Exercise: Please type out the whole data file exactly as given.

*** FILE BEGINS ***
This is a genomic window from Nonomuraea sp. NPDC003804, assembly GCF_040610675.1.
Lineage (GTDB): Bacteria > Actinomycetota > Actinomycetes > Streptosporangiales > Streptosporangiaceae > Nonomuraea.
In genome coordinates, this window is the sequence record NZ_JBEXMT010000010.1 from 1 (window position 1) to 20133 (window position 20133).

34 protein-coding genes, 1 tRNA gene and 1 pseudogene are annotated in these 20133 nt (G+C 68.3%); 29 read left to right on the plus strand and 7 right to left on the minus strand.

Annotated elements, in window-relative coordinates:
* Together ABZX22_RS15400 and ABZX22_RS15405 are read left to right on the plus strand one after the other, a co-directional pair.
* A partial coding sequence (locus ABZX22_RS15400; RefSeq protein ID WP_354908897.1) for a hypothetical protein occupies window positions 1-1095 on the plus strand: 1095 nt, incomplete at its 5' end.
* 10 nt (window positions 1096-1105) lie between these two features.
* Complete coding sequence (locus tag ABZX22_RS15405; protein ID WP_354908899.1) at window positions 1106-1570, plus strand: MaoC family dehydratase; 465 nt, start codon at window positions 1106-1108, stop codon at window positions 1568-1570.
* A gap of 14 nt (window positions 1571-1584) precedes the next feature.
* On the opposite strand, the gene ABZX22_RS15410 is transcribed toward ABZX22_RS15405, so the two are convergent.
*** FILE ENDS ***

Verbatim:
This is a genomic window from Nonomuraea sp. NPDC003804, assembly GCF_040610675.1.
Lineage (GTDB): Bacteria > Actinomycetota > Actinomycetes > Streptosporangiales > Streptosporangiaceae > Nonomuraea.
In genome coordinates, this window is the sequence record NZ_JBEXMT010000010.1 from 1 (window position 1) to 20133 (window position 20133).

34 protein-coding genes, 1 tRNA gene and 1 pseudogene are annotated in these 20133 nt (G+C 68.3%); 29 read left to right on the plus strand and 7 right to left on the minus strand.

Annotated elements, in window-relative coordinates:
* Together ABZX22_RS15400 and ABZX22_RS15405 are read left to right on the plus strand one after the other, a co-directional pair.
* A partial coding sequence (locus ABZX22_RS15400; RefSeq protein ID WP_354908897.1) for a hypothetical protein occupies window positions 1-1095 on the plus strand: 1095 nt, incomplete at its 5' end.
* 10 nt (window positions 1096-1105) lie between these two features.
* Complete coding sequence (locus tag ABZX22_RS15405; protein ID WP_354908899.1) at window positions 1106-1570, plus strand: MaoC family dehydratase; 465 nt, start codon at window positions 1106-1108, stop codon at window positions 1568-1570.
* A gap of 14 nt (window positions 1571-1584) precedes the next feature.
* On the opposite strand, the gene ABZX22_RS15410 is transcribed toward ABZX22_RS15405, so the two are convergent.